|Publication number||US5807135 A|
|Application number||US 08/978,544|
|Publication date||Sep 15, 1998|
|Filing date||Nov 26, 1997|
|Priority date||Feb 29, 1996|
|Also published as||DE69617045D1, DE69617045T2, EP0883913A1, EP0883913A4, EP0883913B1, US5733142, WO1997032364A1|
|Publication number||08978544, 978544, US 5807135 A, US 5807135A, US-A-5807135, US5807135 A, US5807135A|
|Inventors||Stephen L. Clark|
|Original Assignee||Berg Technology, Inc.|
|Export Citation||BiBTeX, EndNote, RefMan|
|Patent Citations (37), Referenced by (11), Classifications (11), Legal Events (6)|
|External Links: USPTO, USPTO Assignment, Espacenet|
This application is a division of Ser. No. 08/608,631 filed Feb. 29, 1996 now U.S. Pat. No. 5,733,142.
1. Field of the Invention
The present invention relates to electrical connectors and more particularly to devices for holding an electrical connector or component thereof on a printed circuit board.
2. Brief Description of Prior Developments
In the manufacture of various electronic products, it is frequently necessary to mount right angled connectors on a printed circuit board (PCB) and to securely retain the connector in position. When parts of the connector are comprised of an insulative material it may also be necessary to provide a means for grounding conductive elements of the connector to conductive traces on the PCB.
For example, a right angled high pin count (HPC) receptacle may be mounted on a (PCB) in such a way that a concave conductive nose shield is emplaced over the front convex pin receiving face of the HPC receptacle. A conductive tail stock may then be emplaced over the nose shield. Various means have been suggested for connecting the nose shield and the tail stock to the HPC receptacle and for holding the HPC receptacle down on the PCB. Heretofore, however, no such means have allowed for the efficient and cost effective attachment of the tail stock and the nose shield to the HPC receptacle and the HPC receptacle to the PCB while at the same time allowing the tail stock and the nose shield to be grounded to the PCB. A need, therefore, exists for such a retention device.
The retention device of the present invention may be employed in connecting a component of an electrical connector to a PCB, and preferably it is employed in connecting an HPC receptacle with a conductive nose shield to the PCB. This retention device comprises a body having a central fastener receiving aperture. Depending from this body are a pair of parallel resilient legs, each of which have outwardly extending projections for engaging the bottom side of a printed circuit board after the resilient legs have been inserted into a slot through the PCB. Opposed lateral wing members extend from the body section in the plane normal to the plane of that body section. These wing members are equipped with inwardly extending latching members that engage one or more ledges which project from the insulative housing of the receptacle. Retaining fasteners may then pass through slots or apertures in the tail stock and the nose shield to engage the central connector receiving aperture in the body to thereby fix the nose shield to the HPC receptacle and at the same time fix the HPC receptacle to the PCB and also ground the nose shield to a conductive trace on the PCB.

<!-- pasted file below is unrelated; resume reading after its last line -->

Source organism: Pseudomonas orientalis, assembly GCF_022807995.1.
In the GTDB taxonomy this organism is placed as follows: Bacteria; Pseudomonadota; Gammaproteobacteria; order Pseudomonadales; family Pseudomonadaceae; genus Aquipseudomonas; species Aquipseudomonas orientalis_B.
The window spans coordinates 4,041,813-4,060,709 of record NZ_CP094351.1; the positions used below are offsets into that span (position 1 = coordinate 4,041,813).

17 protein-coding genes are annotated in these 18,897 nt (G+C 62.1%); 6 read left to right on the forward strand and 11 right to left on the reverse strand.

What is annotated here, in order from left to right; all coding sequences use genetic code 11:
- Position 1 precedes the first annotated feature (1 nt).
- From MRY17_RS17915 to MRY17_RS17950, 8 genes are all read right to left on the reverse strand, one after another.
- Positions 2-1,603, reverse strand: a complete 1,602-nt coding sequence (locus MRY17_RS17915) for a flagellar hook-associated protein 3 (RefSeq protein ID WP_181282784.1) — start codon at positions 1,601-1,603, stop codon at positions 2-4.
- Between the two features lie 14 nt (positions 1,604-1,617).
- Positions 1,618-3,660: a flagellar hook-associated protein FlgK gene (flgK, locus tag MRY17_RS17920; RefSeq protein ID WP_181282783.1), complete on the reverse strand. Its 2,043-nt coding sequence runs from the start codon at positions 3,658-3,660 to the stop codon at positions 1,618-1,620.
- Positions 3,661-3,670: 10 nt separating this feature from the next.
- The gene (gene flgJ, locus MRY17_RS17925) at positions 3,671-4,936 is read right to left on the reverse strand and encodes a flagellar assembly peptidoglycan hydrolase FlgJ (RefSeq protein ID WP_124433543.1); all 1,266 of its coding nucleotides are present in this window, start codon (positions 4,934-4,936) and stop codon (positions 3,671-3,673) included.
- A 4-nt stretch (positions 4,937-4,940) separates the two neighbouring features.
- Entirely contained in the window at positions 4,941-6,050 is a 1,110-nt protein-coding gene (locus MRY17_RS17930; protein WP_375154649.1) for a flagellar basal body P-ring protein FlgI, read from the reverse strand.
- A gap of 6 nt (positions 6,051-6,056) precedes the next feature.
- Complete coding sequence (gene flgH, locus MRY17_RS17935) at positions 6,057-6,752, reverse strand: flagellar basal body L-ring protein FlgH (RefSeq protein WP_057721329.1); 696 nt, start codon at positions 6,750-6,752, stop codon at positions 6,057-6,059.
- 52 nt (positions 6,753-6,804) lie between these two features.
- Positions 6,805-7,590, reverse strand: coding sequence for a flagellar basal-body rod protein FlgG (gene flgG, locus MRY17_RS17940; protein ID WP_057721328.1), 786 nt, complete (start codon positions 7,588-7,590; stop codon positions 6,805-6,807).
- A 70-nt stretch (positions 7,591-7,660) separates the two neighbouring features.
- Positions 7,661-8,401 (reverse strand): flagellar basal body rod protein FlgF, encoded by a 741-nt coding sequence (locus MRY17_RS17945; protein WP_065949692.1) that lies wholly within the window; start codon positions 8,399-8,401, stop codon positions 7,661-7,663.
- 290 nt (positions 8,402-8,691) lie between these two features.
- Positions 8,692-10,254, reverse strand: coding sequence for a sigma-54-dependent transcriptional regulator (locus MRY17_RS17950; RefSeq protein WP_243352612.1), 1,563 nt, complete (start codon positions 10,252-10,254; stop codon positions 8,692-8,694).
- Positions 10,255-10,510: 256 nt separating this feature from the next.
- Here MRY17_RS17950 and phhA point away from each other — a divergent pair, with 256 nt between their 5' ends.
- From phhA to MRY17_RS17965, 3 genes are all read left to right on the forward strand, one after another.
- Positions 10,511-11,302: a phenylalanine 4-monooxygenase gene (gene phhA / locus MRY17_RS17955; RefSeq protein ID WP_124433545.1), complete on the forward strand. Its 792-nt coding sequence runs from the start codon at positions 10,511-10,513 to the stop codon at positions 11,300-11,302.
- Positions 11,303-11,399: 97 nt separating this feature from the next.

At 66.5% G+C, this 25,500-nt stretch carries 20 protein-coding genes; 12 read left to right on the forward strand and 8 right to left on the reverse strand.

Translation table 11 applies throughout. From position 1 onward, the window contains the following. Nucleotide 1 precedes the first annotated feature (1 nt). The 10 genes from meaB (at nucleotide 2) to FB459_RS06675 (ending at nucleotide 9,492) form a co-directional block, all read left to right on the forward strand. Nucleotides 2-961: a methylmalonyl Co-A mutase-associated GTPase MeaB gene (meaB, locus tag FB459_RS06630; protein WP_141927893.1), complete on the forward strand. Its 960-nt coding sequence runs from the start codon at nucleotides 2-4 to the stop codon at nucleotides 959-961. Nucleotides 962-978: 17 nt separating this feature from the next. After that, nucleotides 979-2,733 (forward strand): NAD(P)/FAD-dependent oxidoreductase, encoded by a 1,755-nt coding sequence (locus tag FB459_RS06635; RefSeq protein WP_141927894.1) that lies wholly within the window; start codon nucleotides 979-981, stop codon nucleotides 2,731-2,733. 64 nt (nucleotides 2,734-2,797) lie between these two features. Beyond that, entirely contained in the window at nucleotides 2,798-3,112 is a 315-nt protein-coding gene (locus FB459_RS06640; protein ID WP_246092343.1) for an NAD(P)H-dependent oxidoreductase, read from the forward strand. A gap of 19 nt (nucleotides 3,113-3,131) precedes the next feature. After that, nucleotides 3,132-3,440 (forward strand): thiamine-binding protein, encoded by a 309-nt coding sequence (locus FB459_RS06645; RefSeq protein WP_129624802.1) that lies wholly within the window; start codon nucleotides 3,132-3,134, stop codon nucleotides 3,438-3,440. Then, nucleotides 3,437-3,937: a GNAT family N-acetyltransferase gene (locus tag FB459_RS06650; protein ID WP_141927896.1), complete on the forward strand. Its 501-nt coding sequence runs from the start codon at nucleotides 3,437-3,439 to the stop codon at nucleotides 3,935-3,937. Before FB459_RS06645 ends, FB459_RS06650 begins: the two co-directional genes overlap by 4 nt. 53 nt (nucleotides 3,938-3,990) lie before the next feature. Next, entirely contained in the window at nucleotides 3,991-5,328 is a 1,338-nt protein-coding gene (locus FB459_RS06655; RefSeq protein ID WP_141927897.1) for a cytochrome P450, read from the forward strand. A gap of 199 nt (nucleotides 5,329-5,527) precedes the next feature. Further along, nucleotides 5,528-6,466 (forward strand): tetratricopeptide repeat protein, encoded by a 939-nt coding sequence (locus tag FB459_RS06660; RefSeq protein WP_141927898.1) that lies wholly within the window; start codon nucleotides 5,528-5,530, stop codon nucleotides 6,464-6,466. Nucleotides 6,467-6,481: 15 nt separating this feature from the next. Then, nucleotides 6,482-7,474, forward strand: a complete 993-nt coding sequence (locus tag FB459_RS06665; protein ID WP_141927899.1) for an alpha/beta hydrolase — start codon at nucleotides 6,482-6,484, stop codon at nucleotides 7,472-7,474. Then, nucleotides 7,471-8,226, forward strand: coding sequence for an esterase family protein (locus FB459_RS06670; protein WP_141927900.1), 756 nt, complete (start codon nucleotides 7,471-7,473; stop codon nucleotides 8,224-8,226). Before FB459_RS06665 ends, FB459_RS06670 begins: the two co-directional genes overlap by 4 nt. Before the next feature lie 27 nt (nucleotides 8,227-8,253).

Also encompassed by this invention is a receptacle mounting assembly which includes a PCB having at least one mounting slot or other aperture. A receptacle is mounted on this printed circuit board. The receptacle has an insulative housing with a transverse pin receiving face and at least one transverse mounting foot which extends from an axial lateral wall having a ledge. The mounting foot has a slot or other aperture aligned with the slot in the printed circuit board. A conductive nose shield member is axially aligned with and adjacent the front pin receiving face of the receptacle and has at least one connector receiving means. The assembly also includes at least one retention member comprising a body having a central connector receiving means and one lateral latching means for engaging the ledge on said housing and a depending latching means for engaging the mounting foot of the receptacle and the PCB through their aligned slots or other apertures. A connector for engaging the connector receiving means on both the nose shield member and the retention member serves to fasten the assembly together and allow the nose shield to be grounded to a conductive trace on the PCB. A conductive tail stock may also be fixed to the assembly and grounded to the PCB by means of this connector.